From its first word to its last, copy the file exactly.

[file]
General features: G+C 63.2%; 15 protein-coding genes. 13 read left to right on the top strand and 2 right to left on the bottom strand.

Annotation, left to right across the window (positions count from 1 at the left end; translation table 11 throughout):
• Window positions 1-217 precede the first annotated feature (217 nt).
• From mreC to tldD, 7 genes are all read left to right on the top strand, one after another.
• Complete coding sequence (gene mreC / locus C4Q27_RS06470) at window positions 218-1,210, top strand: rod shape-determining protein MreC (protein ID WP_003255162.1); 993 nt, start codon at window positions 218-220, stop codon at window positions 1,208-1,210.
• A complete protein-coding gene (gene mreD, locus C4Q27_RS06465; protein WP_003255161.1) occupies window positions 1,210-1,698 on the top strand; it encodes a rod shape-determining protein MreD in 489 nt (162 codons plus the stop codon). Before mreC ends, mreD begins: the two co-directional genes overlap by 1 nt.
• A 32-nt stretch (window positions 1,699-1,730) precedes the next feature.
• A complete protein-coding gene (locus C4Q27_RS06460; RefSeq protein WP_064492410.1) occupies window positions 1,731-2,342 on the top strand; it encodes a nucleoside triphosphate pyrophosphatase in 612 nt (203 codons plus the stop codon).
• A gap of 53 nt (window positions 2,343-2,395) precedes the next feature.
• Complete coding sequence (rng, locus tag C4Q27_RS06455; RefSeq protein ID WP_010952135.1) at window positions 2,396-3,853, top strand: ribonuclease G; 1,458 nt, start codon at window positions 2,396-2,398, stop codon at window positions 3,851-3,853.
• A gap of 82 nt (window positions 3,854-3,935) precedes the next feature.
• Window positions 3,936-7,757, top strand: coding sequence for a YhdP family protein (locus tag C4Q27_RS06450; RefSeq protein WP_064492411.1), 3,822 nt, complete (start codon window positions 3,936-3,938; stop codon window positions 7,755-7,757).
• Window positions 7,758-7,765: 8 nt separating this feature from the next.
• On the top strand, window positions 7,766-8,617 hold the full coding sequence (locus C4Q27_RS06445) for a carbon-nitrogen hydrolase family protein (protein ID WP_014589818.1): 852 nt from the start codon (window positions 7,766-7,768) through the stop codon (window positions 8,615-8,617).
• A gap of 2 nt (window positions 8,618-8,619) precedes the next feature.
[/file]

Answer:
General features: G+C 63.2%; 15 protein-coding genes. 13 read left to right on the top strand and 2 right to left on the bottom strand.

Annotation, left to right across the window (positions count from 1 at the left end; translation table 11 throughout):
• Window positions 1-217 precede the first annotated feature (217 nt).
• From mreC to tldD, 7 genes are all read left to right on the top strand, one after another.
• Complete coding sequence (gene mreC / locus C4Q27_RS06470) at window positions 218-1,210, top strand: rod shape-determining protein MreC (protein ID WP_003255162.1); 993 nt, start codon at window positions 218-220, stop codon at window positions 1,208-1,210.
• A complete protein-coding gene (gene mreD, locus C4Q27_RS06465; protein WP_003255161.1) occupies window positions 1,210-1,698 on the top strand; it encodes a rod shape-determining protein MreD in 489 nt (162 codons plus the stop codon). Before mreC ends, mreD begins: the two co-directional genes overlap by 1 nt.
• A 32-nt stretch (window positions 1,699-1,730) precedes the next feature.
• A complete protein-coding gene (locus C4Q27_RS06460; RefSeq protein WP_064492410.1) occupies window positions 1,731-2,342 on the top strand; it encodes a nucleoside triphosphate pyrophosphatase in 612 nt (203 codons plus the stop codon).
• A gap of 53 nt (window positions 2,343-2,395) precedes the next feature.
• Complete coding sequence (rng, locus tag C4Q27_RS06455; RefSeq protein ID WP_010952135.1) at window positions 2,396-3,853, top strand: ribonuclease G; 1,458 nt, start codon at window positions 2,396-2,398, stop codon at window positions 3,851-3,853.
• A gap of 82 nt (window positions 3,854-3,935) precedes the next feature.
• Window positions 3,936-7,757, top strand: coding sequence for a YhdP family protein (locus tag C4Q27_RS06450; RefSeq protein WP_064492411.1), 3,822 nt, complete (start codon window positions 3,936-3,938; stop codon window positions 7,755-7,757).
• Window positions 7,758-7,765: 8 nt separating this feature from the next.
• On the top strand, window positions 7,766-8,617 hold the full coding sequence (locus C4Q27_RS06445) for a carbon-nitrogen hydrolase family protein (protein ID WP_014589818.1): 852 nt from the start codon (window positions 7,766-7,768) through the stop codon (window positions 8,615-8,617).
• A gap of 2 nt (window positions 8,618-8,619) precedes the next feature.